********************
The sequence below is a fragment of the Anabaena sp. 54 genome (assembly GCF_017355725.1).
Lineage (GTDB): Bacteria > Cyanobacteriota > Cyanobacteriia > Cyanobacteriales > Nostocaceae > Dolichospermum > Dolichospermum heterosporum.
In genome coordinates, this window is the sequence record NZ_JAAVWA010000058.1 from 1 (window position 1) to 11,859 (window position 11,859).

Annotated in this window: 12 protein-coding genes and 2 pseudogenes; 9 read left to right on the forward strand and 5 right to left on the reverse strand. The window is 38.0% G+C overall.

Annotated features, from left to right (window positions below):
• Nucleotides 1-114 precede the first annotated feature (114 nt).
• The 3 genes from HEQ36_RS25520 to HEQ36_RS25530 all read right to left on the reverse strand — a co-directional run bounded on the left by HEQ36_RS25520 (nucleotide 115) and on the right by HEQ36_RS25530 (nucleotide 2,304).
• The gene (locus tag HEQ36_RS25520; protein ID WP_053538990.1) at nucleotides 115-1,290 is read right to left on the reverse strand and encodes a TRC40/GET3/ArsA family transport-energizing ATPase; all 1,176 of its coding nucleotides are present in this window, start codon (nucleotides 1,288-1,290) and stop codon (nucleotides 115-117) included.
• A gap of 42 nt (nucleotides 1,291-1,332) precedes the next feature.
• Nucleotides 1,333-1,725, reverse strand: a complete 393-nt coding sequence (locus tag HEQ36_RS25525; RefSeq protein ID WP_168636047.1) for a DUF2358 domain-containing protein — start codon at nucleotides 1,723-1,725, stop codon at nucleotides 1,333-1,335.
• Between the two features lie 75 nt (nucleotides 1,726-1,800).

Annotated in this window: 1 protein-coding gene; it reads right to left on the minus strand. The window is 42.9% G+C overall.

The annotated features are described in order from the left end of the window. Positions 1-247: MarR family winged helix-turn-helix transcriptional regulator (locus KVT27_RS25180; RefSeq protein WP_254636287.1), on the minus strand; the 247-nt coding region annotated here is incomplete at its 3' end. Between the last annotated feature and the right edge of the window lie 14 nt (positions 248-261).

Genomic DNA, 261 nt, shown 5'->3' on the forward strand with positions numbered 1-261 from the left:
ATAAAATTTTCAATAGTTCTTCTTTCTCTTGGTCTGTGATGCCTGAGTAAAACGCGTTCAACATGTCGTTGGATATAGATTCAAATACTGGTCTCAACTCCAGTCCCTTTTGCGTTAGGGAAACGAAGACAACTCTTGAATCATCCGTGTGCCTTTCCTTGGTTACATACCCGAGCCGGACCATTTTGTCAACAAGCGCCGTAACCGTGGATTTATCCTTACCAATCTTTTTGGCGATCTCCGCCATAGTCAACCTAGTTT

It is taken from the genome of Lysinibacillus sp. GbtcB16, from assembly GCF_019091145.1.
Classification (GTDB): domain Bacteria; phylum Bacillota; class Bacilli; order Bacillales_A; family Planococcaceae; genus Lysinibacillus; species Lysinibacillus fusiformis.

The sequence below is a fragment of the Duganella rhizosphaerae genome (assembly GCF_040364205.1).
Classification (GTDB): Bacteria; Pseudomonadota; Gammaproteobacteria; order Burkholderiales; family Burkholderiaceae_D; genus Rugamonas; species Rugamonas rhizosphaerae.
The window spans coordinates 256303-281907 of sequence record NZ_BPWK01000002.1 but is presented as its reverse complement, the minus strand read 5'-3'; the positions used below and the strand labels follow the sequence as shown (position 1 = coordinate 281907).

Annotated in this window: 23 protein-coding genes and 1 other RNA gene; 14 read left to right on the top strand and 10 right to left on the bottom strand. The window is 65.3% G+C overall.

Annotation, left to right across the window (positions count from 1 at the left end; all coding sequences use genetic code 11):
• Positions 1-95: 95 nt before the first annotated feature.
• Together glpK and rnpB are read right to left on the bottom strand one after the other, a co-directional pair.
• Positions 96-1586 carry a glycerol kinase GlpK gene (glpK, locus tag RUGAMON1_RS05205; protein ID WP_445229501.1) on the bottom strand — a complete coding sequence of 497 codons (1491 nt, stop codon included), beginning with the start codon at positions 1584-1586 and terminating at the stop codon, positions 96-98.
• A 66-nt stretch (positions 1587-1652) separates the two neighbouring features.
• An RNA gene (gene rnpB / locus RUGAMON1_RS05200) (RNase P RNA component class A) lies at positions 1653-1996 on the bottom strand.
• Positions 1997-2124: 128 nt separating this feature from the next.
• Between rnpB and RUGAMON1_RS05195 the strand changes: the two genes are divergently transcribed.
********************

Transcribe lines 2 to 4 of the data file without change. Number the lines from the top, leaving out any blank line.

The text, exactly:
Lineage (GTDB): Bacteria > Cyanobacteriota > Cyanobacteriia > Cyanobacteriales > Nostocaceae > Dolichospermum > Dolichospermum heterosporum.
In genome coordinates, this window is the sequence record NZ_JAAVWA010000058.1 from 1 (window position 1) to 11,859 (window position 11,859).

Annotated in this window: 12 protein-coding genes and 2 pseudogenes; 9 read left to right on the forward strand and 5 right to left on the reverse strand. The window is 38.0% G+C overall.